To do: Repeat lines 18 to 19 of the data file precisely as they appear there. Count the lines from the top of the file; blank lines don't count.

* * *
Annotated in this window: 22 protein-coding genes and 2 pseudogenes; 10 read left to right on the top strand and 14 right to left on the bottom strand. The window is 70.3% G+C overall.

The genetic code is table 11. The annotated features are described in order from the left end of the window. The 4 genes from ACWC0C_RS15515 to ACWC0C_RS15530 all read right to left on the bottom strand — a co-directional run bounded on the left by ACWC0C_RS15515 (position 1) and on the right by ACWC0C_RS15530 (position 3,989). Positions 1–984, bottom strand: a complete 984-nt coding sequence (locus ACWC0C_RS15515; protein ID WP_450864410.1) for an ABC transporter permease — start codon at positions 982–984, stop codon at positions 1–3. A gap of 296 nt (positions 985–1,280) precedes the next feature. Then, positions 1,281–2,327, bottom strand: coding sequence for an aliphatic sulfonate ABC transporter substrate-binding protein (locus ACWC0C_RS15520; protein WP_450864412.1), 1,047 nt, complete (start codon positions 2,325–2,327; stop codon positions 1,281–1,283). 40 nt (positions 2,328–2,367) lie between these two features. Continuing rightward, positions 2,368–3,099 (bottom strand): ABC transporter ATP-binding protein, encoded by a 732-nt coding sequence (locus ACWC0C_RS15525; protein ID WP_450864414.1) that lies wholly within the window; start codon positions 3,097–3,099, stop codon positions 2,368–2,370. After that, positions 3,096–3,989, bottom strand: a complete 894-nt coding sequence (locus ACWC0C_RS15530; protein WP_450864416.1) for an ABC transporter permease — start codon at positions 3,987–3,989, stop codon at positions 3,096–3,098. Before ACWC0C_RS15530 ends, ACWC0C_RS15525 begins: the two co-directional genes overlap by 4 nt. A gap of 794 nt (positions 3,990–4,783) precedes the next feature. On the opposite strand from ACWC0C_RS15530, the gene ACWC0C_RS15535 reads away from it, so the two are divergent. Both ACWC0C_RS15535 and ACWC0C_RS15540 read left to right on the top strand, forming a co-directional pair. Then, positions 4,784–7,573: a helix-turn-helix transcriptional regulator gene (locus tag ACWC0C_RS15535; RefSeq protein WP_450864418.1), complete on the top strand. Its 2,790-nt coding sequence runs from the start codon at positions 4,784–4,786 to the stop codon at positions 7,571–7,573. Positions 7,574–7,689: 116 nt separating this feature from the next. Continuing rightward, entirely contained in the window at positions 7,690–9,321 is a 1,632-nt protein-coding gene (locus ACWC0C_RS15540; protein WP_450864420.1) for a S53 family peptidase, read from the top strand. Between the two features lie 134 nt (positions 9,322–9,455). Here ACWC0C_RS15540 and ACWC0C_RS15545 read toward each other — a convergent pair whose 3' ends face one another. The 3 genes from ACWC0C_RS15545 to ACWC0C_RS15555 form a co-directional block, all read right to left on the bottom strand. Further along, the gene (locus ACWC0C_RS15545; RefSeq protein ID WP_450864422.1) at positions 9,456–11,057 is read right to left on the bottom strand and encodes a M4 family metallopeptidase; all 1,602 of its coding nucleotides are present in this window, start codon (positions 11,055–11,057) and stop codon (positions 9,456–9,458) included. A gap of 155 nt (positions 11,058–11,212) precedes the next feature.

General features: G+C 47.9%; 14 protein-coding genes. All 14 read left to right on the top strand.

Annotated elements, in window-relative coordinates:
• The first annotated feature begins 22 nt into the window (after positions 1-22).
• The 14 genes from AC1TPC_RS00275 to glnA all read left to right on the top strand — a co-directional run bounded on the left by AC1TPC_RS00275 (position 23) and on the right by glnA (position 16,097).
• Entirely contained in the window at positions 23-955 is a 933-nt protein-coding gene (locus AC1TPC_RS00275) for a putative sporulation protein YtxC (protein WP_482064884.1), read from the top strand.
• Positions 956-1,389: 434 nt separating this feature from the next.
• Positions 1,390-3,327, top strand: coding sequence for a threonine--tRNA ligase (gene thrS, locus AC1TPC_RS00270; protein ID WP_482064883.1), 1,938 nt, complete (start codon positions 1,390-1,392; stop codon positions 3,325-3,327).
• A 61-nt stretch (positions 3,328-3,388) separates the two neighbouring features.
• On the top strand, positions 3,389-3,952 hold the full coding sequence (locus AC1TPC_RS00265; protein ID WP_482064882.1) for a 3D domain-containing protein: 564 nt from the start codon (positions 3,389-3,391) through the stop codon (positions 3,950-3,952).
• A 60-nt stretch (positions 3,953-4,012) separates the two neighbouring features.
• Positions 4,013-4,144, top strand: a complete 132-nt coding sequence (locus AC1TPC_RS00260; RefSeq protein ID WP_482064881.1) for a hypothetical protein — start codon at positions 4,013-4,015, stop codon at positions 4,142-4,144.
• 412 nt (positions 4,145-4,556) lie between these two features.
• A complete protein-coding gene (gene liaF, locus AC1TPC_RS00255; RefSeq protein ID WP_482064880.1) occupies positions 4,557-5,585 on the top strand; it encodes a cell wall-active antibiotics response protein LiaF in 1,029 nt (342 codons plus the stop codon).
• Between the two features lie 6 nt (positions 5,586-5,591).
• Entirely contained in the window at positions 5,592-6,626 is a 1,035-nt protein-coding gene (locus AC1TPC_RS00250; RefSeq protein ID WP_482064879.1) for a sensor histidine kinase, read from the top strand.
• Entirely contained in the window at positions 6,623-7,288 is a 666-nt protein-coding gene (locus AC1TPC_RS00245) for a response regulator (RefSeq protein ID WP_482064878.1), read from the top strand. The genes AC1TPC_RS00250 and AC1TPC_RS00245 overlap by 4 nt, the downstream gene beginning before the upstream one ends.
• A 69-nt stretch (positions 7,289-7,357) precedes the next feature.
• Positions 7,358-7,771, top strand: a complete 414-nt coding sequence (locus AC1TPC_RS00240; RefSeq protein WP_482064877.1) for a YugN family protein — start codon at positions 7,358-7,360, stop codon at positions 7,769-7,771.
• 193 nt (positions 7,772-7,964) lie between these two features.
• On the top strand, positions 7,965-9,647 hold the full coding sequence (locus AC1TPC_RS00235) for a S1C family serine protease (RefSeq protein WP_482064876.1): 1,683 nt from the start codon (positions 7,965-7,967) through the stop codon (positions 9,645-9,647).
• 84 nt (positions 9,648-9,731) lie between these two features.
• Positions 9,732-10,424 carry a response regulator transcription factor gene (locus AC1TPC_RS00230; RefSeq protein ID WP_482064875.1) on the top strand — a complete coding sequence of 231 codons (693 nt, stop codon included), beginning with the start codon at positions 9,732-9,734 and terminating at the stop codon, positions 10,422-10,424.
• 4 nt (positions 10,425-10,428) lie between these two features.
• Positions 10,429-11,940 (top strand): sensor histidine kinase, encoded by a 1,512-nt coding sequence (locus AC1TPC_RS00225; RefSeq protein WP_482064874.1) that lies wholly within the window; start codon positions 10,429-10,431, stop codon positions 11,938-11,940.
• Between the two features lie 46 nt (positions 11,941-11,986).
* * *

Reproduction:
• Entirely contained in the window at positions 6,623-7,288 is a 666-nt protein-coding gene (locus AC1TPC_RS00245) for a response regulator (RefSeq protein ID WP_482064878.1), read from the top strand. The genes AC1TPC_RS00250 and AC1TPC_RS00245 overlap by 4 nt, the downstream gene beginning before the upstream one ends.
• A 69-nt stretch (positions 7,289-7,357) precedes the next feature.